NRPLUS MEMBER ARTICLE O n Tuesday, President Trump made international headlines when he declared his hope that the American economy would broadly reopen by April 12 — Easter Sunday. The stock markets, buoyed as well by positive developments in negotiations for a federal relief package, surged. The projection was no doubt comforting to the millions of American families juggling the sudden cancellation of school with new remote-work obligations or, worse, pink slips.
But many, including the president’s frequent adversaries in the press, expressed skepticism that the physicians and scientists on the White House coronavirus task force agree with this timeline. They pointed to the continued harrowing experiences of countries further along the pandemic curve and to more sobering models and projections from other public-health experts.
Which side is closer to the truth? And more to the point, how will we know when the time is right to begin lifting onerous restrictions and transition back to a semblance of normalcy?
Economists, medical professionals, policymakers, the press, and the public crave a set of immovable milestones that, confirmed by empirical evidence, show our progress in ultimately defeating the coronavirus. Thanks to a scarcity of statistically significant data and a surplus of ever-changing variables, we are currently unable to operate with such a degree of certainty. But there are concrete steps we can take to get from here to there.
Right now, we are largely analyzing the little data we have on a nationwide scale. Instead, we should focus our efforts to stabilize our nation’s health-care system on a region-by-region basis. Most importantly, we need to separate our thinking about hotspots from our thinking about non-hotspots and adapt our responses accordingly.
Hotspots are areas where COVID-19 is currently prevalent or expected to become widespread in the near future. Today that’s the metropolitan areas of New York City, Los Angeles, Seattle, San Francisco, and New Orleans.
It is highly unlikely that these regions will be in a position to lift restrictions in just two weeks, and that should not be the aim of our policy there. Instead, the goal should be stability, plain and simple. We must ensure that local health-care systems and personnel have all the resources they need to care for COVID-19 patients while simultaneously managing the workload of patients with other acute or life-threatening conditions. This requires surging manpower, facilities, supplies, and tests, while also safeguarding the physical and emotional well-being of overwhelmed front-line workers.
Improving stability in hotspots also demands public compliance with aggressive steps to slow the spread of infection. These include existing shelter-in-place guidance, to reduce the number of new infections, prevent deaths, and limit the strain on our health-care system. A key component of this is ongoing community engagement and education, which allows ordinary Americans to see themselves as a crucial part of solving public-health challenges.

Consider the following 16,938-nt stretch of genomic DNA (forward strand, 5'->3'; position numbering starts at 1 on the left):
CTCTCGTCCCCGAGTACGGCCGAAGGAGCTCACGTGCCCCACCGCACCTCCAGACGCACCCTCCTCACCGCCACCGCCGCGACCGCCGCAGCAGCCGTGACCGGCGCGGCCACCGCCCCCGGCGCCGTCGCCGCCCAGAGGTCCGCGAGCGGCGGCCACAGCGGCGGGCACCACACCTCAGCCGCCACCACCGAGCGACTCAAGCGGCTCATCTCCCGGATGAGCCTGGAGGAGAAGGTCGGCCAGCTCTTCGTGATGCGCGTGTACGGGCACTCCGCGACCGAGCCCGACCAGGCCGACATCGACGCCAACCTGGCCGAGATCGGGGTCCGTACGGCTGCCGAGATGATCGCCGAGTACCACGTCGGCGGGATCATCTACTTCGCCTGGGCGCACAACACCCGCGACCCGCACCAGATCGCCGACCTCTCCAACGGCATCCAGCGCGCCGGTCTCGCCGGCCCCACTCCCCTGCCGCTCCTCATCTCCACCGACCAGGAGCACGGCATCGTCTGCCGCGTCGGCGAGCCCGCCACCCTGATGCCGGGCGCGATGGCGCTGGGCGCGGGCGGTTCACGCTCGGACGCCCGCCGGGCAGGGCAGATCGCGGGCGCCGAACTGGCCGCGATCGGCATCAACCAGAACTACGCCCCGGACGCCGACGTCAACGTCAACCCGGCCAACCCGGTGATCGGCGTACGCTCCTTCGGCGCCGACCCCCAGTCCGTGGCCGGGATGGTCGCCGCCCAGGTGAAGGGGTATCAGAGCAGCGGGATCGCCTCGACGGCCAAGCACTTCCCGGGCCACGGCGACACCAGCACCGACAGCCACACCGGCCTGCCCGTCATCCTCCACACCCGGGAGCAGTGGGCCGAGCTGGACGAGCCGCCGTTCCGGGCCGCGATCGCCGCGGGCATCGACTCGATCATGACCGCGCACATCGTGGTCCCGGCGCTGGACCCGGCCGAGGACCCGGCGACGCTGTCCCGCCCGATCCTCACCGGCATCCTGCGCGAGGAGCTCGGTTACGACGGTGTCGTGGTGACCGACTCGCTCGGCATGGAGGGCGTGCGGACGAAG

Policymakers ignore the importance of an educated and collaborative public at great peril. I know this firsthand. For five years, I served as the director of the Baltimore City Syphilis Elimination Program. Funded by the Centers for Disease Control (CDC) to prevent and control the skyrocketed number of cases in Baltimore, our task force instituted increased testing, improved the management of outbreaks, and actively enlisted the community in our efforts to prevent the spread of this disease. Thanks to this proactive approach, the city saw a significant reduction of syphilis cases.
Fortunately, most Americans still do not live in areas likely to be overwhelmed by COVID-19. For residents of states with a more manageable number of cases and with epidemiological profiles less likely to lead to uncontrollable spread, this national panic may seem excessive or counterproductive. However, efforts in non-hotspot areas are just as crucial to fortifying our nation’s health-care system.
In these areas, stability means vigilance and, most critically, testing. We must have confidence that everyone who the CDC says should get a COVID-19 test can get one. Success here means that the number of infection cases per 100,000 residents would remain low and not grow exponentially.
These regions, meanwhile, must clearly understand the capacity of their local health departments to detect new cases, identify those with whom infected people have had contact, and isolate those who have been exposed. By doing their part, these non-hotspot areas can help conserve vital resources for the hotspots that need them so desperately.
For those non-hotspot areas, following these public-health protocols could very well mean returning to normal life sooner. Local governments should still direct residents to practice good hand hygiene to reduce transmission, encourage vulnerable and older populations to protect themselves, and continue testing and monitoring for new cases. If the testing data over the next several weeks suggest that the non-hotspots have evolved into hotspots, then the response should change.
If we can adequately test and care for patients while protecting the general public, there is good reason to believe that by mid- to late April, some areas of the United States might be able to begin getting back to work and back to life, even as hotspots continue to require significant resources to stabilize. The scientific community and the American people have done, and continue to do, their respective parts. Now, political leaders need to help make it happen.